4 Responses to Reviewing the Encyclopedia

  1. Black Bloke April 29, 2009 at 3:01 pm #

    Are Smiles and Godwin members of a single movement called “libertarianism”? Were their disagreements secondary, accidental, or merely about the means of realizing a common vision?

    I can’t see why not.

    • Roderick April 29, 2009 at 3:35 pm #

      Agreed. Also, Godwin’s views on property were more complicated then Donway’s quotation from Wendy makes it sound. He thought that a) people had a moral obligation to share their property with anyone who needed it, but also that b) it was morally wrong [apart from special circumstances] to interfere by force to make people share their property. As for his anti-family position, this was less extreme than the quotation suggests, and became even less so over time. (And it’s not as though Rand was a big booster of the family.) And while it’s true that Godwin thought human progress might eventually result in immortality and a dramatic triumph of mind over matter, it’s not as though he saw this as mechanically resulting from the abolition of property and the family.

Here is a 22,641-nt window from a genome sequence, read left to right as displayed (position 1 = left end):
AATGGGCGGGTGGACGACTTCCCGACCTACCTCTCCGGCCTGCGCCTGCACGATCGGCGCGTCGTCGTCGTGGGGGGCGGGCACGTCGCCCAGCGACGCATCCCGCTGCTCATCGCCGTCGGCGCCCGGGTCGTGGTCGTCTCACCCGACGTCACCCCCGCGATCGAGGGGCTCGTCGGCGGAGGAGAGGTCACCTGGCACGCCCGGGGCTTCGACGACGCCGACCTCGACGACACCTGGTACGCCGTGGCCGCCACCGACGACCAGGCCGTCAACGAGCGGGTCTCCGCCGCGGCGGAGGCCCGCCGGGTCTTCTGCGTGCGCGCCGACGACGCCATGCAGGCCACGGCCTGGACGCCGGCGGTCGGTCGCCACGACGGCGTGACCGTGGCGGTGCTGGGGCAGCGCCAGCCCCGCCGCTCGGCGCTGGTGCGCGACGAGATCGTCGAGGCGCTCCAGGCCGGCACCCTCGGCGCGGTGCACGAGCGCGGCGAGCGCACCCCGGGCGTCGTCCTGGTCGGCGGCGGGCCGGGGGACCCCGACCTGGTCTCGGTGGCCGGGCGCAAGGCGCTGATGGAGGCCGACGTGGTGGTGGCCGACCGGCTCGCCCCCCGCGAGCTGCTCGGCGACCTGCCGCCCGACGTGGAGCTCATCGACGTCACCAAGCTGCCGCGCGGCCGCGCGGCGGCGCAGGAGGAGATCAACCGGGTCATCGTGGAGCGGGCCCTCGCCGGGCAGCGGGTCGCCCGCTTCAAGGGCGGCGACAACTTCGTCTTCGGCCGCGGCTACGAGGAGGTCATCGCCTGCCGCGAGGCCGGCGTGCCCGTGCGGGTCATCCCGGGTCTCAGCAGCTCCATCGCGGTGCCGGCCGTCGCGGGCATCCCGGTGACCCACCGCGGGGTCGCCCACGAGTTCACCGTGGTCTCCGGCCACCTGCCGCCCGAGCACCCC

2. Nick Manley April 30, 2009 at 10:05 am #

    Godwin’s ethics would seem to fall under the banner of intrincism criticized by Rand.

    Many people need greater wealth, but that doesn’t mean every individual person can rationally assist them under any context. The way out is to develop a context sensitive concept of charity — not to mention a clear definition of what constitutes need. Otherwise, a person can morally demand anything and everything from you whenever — AIG “needed” our money, no?

    ( :

  3. Nick Manley April 30, 2009 at 10:07 am #

    AIG would fall under the banner of force…

    As joint equals of a liberal polity, they may merit assistance. As politically connected extortionists; they earn our ire ( :

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